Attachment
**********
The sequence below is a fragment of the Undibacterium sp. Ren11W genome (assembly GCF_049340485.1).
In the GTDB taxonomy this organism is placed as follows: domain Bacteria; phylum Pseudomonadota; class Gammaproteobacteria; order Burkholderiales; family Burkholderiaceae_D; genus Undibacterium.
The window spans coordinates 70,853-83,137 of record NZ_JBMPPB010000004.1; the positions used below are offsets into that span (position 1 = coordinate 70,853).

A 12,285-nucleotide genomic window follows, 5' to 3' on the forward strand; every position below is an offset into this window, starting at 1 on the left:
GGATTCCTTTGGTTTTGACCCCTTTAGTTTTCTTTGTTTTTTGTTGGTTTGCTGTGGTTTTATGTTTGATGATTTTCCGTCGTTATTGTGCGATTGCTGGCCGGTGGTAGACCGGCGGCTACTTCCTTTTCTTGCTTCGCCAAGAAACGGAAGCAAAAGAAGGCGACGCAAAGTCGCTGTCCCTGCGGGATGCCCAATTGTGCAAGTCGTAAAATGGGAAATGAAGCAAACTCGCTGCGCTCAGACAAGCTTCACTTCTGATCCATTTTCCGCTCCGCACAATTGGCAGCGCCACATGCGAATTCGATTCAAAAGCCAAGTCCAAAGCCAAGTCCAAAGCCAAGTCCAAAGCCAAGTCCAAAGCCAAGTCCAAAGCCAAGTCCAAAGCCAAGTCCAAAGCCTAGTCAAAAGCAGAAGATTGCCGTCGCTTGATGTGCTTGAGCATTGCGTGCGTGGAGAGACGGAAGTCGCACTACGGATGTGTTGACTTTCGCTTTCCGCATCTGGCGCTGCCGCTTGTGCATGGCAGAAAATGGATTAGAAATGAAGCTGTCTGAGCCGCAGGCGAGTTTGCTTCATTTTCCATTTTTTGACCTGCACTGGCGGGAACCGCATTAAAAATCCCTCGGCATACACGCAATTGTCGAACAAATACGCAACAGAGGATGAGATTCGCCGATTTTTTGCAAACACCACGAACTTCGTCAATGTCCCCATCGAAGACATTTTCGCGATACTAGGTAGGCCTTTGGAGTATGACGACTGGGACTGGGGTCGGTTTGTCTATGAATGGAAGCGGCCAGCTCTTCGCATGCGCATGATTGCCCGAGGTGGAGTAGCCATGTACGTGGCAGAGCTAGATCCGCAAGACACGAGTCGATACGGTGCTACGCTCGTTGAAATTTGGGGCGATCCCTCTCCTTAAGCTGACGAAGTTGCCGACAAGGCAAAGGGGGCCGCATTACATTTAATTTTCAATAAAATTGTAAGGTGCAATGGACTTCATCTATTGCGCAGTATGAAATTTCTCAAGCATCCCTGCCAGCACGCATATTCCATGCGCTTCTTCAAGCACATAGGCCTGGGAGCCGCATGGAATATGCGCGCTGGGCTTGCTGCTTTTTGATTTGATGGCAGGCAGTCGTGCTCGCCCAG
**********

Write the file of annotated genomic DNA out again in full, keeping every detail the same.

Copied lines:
The sequence below is a fragment of the Undibacterium sp. Ren11W genome (assembly GCF_049340485.1).
In the GTDB taxonomy this organism is placed as follows: domain Bacteria; phylum Pseudomonadota; class Gammaproteobacteria; order Burkholderiales; family Burkholderiaceae_D; genus Undibacterium.
The window spans coordinates 70,853-83,137 of record NZ_JBMPPB010000004.1; the positions used below are offsets into that span (position 1 = coordinate 70,853).

A 12,285-nucleotide genomic window follows, 5' to 3' on the forward strand; every position below is an offset into this window, starting at 1 on the left:
GGATTCCTTTGGTTTTGACCCCTTTAGTTTTCTTTGTTTTTTGTTGGTTTGCTGTGGTTTTATGTTTGATGATTTTCCGTCGTTATTGTGCGATTGCTGGCCGGTGGTAGACCGGCGGCTACTTCCTTTTCTTGCTTCGCCAAGAAACGGAAGCAAAAGAAGGCGACGCAAAGTCGCTGTCCCTGCGGGATGCCCAATTGTGCAAGTCGTAAAATGGGAAATGAAGCAAACTCGCTGCGCTCAGACAAGCTTCACTTCTGATCCATTTTCCGCTCCGCACAATTGGCAGCGCCACATGCGAATTCGATTCAAAAGCCAAGTCCAAAGCCAAGTCCAAAGCCAAGTCCAAAGCCAAGTCCAAAGCCAAGTCCAAAGCCAAGTCCAAAGCCAAGTCCAAAGCCTAGTCAAAAGCAGAAGATTGCCGTCGCTTGATGTGCTTGAGCATTGCGTGCGTGGAGAGACGGAAGTCGCACTACGGATGTGTTGACTTTCGCTTTCCGCATCTGGCGCTGCCGCTTGTGCATGGCAGAAAATGGATTAGAAATGAAGCTGTCTGAGCCGCAGGCGAGTTTGCTTCATTTTCCATTTTTTGACCTGCACTGGCGGGAACCGCATTAAAAATCCCTCGGCATACACGCAATTGTCGAACAAATACGCAACAGAGGATGAGATTCGCCGATTTTTTGCAAACACCACGAACTTCGTCAATGTCCCCATCGAAGACATTTTCGCGATACTAGGTAGGCCTTTGGAGTATGACGACTGGGACTGGGGTCGGTTTGTCTATGAATGGAAGCGGCCAGCTCTTCGCATGCGCATGATTGCCCGAGGTGGAGTAGCCATGTACGTGGCAGAGCTAGATCCGCAAGACACGAGTCGATACGGTGCTACGCTCGTTGAAATTTGGGGCGATCCCTCTCCTTAAGCTGACGAAGTTGCCGACAAGGCAAAGGGGGCCGCATTACATTTAATTTTCAATAAAATTGTAAGGTGCAATGGACTTCATCTATTGCGCAGTATGAAATTTCTCAAGCATCCCTGCCAGCACGCATATTCCATGCGCTTCTTCAAGCACATAGGCCTGGGAGCCGCATGGAATATGCGCGCTGGGCTTGCTGCTTTTTGATTTGATGGCAGGCAGTCGTGCTCGCCCAG